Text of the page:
Meditation is an ideal way to pray. Using God's word (Lectio Divina) allows me to hear, listen and reflect on what the Lord wants to say to me - to one of his disciples - just like He did two thousand years ago.
The best time to reflect is at the beginning of the day and for at least 15 to 30 minutes.
Prior to going to sleep, read the Mass readings for the next day and then, in the morning, reflect on the Meditation offered on this website.
I hope these daily meditations allow you to know, love and imitate the Lord in a more meaningful way.
God bless you!

Monday, December 1, 2014

Mt 8:5-11 Great Faith

Monday of the First Week of Lent
(Click here for readings)


And I say to one, ‘Go,’ and he goes;
and to another, ‘Come here,’ and he comes;
and to my slave, ‘Do this,’ and he does it.”
When Jesus heard this, he was amazed and said to those following him,“Amen, I say to you, in no one in Israel have I found such faith. I say to you, many will come from the east and the west,
and will recline with Abraham, Isaac, and Jacob
at the banquet in the Kingdom of heaven.”

Lord, I am not worthy to have you enter under my roof I am convinced that one of the greatest obstacles to our faith is our own shame. Our world today is a very unmerciful world. We are told that in order to survive, we must constantly be on our guard. If we are struggling with some kind of sin, wemust hide it—how dare we struggle! If we have family or relationship problems, we must quickly sweep them under the rug—how dare we not maintain a perfect life all the time!  This is the way humans think—pride first, reality second. However, contrary to everything that has been instilled in us by this culture, God rejoices when we admit our weakness and guilt.

I recently had an experience that made me think about this. School has been absolutely crazy this year! Many of you out there can probably relate—sometimes it feels like I barely have time to breathe. More times than I would like to admit, haveput the finishing touches on a paper after a long night and then realized… whoops, I forgot about God today! Then comes the thoughts of shame—“You were so on fire before! You will never get that back! You are so selfish! You may as well not pray. God has been waiting on you all day and you weren’t there.” Howterrible are these lies I am tempted to tell myself! Although I am at fault, God never abandons me. Even the smallest prayer of sorrow is better than abandoning prayer altogether because I wasn’t “perfect.”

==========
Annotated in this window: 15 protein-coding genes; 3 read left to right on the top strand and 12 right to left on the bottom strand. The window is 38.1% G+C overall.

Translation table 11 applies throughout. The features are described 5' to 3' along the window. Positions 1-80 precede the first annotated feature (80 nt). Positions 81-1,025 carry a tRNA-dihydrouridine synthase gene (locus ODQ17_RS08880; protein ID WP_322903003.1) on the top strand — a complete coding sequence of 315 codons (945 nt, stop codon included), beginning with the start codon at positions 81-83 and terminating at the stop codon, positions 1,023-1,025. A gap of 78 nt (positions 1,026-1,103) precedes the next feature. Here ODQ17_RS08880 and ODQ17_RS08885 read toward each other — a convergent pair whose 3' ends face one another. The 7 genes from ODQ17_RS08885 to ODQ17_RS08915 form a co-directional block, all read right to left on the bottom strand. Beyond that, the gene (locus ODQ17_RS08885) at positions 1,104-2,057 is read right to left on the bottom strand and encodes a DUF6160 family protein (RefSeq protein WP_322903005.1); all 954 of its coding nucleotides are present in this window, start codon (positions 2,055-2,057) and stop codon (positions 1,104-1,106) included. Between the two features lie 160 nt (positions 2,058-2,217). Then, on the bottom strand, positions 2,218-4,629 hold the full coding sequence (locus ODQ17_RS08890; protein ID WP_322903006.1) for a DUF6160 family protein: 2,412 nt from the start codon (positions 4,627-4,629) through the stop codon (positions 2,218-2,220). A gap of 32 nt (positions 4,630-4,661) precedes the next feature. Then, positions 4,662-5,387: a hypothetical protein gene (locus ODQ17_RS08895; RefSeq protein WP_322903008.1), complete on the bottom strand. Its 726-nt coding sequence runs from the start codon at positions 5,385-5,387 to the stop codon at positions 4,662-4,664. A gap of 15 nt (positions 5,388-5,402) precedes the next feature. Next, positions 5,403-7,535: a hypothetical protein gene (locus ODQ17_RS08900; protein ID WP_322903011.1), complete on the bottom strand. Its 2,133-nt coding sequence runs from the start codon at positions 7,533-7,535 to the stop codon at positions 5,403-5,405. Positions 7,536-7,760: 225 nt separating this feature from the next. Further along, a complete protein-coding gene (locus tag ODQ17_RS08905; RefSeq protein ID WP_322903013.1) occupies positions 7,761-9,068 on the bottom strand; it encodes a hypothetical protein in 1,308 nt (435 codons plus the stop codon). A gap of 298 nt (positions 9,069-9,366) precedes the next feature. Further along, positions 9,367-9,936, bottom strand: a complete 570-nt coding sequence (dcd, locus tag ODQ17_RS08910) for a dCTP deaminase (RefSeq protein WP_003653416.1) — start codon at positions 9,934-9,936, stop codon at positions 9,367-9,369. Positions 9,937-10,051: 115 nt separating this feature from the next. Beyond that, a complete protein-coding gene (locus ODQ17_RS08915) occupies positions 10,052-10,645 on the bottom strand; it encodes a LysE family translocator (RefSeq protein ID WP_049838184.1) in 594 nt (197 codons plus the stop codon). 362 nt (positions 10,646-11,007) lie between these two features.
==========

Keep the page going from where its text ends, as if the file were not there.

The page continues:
Many other sins can turn our walk with God into a game ofhide-and-seek. You weren’t perfectly nice to that coworker? It’s too late to reconcile, and God is sooooo irritated with me! You made a wrong choice one time at a party? “My entire Christian life is lost!!!” We have gotten sucked into a culture of perfectionism where one mistake can make or break us. But when did we forget that God came to save us because he knewthat we would not be perfect? By becoming discouraged by our own sins, we say to God that His passion was without purpose. We tell Him that we don’t believe that we were redeemed.  We tell him that we don’t believe in His mercy.

“Amen, I say to you, in no one in Israel have I found such faith.” How is it possible that God can be so pleased with a confession of guilt, as he was with that of the centurion? Shouldn’t the opposite thing happen? Even if he were merciful, shouldn’t he first chastise the man? No—he responded in just the way that God responds to each and every one of us when we confess our sins: with joy!
We all need to learn how to separate repentance from discouragement. David was a great example of a goodrelationship between a sinner and God. Talk about a “mess-up” by today’s standards! David was appointed by God to be the King of Israel, and what did he do? He stole somebody’s wife and killed her rightful husband. Many political leaders today have been condemned for much less. But David knew how to express his sorrow for his sins in a healthy way, consistent with who he knew God to be: he prays in Psalm 51, “My sacrifice, O God, is a contrite spirit; a contrite, humbled heart, O God, you will not scorn.” He knew that while he was incredibly guilty, God would not strike down somebody who sincerely repented and tried to get back on the right path.

David would say this to the centurion: thinking in a strictly human way, we don’t deserve to be healed by Him. We aren’t worthy that He should enter under our roof. But that is quite alright. God does not operate in the same unmerciful way that humans do: “’For my thoughts are not your thoughts, neither are your ways my ways,’ declares the Lord” (Isaiah 55:8). For this reason, we owe God praise! We can point to every weakness in our life and know that God has an attribute that is the exact opposite. We are unmerciful? God is merciful. We forget God? God never forgets us. We are self-obsessed? God is selfless.These aren’t just romantic words—this is reality. Let’s pray that we will come to believe in this truth. 

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